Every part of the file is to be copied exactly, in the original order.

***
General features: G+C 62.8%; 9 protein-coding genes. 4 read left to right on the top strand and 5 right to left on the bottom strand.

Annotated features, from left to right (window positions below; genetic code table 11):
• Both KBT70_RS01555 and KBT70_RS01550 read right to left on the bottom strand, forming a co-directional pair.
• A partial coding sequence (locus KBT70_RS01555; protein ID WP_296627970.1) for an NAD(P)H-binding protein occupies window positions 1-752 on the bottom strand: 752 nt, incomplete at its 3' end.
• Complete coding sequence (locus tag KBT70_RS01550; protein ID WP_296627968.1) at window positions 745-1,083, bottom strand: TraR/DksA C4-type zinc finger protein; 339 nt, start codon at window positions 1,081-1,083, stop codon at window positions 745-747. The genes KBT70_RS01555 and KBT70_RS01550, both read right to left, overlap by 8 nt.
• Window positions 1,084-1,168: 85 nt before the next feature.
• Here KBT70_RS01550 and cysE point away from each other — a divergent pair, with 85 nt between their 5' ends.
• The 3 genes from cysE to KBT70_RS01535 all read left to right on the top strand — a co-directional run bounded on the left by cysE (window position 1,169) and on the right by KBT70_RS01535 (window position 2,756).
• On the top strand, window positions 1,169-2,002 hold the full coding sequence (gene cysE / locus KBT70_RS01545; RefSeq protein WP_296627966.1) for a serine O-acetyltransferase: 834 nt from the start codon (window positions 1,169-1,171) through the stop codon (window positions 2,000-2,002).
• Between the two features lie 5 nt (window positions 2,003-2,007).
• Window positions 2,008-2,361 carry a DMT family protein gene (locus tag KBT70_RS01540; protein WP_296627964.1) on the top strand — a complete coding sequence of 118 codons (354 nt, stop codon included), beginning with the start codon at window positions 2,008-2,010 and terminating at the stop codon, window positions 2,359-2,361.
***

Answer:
General features: G+C 62.8%; 9 protein-coding genes. 4 read left to right on the top strand and 5 right to left on the bottom strand.

Annotated features, from left to right (window positions below; genetic code table 11):
• Both KBT70_RS01555 and KBT70_RS01550 read right to left on the bottom strand, forming a co-directional pair.
• A partial coding sequence (locus KBT70_RS01555; protein ID WP_296627970.1) for an NAD(P)H-binding protein occupies window positions 1-752 on the bottom strand: 752 nt, incomplete at its 3' end.
• Complete coding sequence (locus tag KBT70_RS01550; protein ID WP_296627968.1) at window positions 745-1,083, bottom strand: TraR/DksA C4-type zinc finger protein; 339 nt, start codon at window positions 1,081-1,083, stop codon at window positions 745-747. The genes KBT70_RS01555 and KBT70_RS01550, both read right to left, overlap by 8 nt.
• Window positions 1,084-1,168: 85 nt before the next feature.
• Here KBT70_RS01550 and cysE point away from each other — a divergent pair, with 85 nt between their 5' ends.
• The 3 genes from cysE to KBT70_RS01535 all read left to right on the top strand — a co-directional run bounded on the left by cysE (window position 1,169) and on the right by KBT70_RS01535 (window position 2,756).
• On the top strand, window positions 1,169-2,002 hold the full coding sequence (gene cysE / locus KBT70_RS01545; RefSeq protein WP_296627966.1) for a serine O-acetyltransferase: 834 nt from the start codon (window positions 1,169-1,171) through the stop codon (window positions 2,000-2,002).
• Between the two features lie 5 nt (window positions 2,003-2,007).
• Window positions 2,008-2,361 carry a DMT family protein gene (locus tag KBT70_RS01540; protein WP_296627964.1) on the top strand — a complete coding sequence of 118 codons (354 nt, stop codon included), beginning with the start codon at window positions 2,008-2,010 and terminating at the stop codon, window positions 2,359-2,361.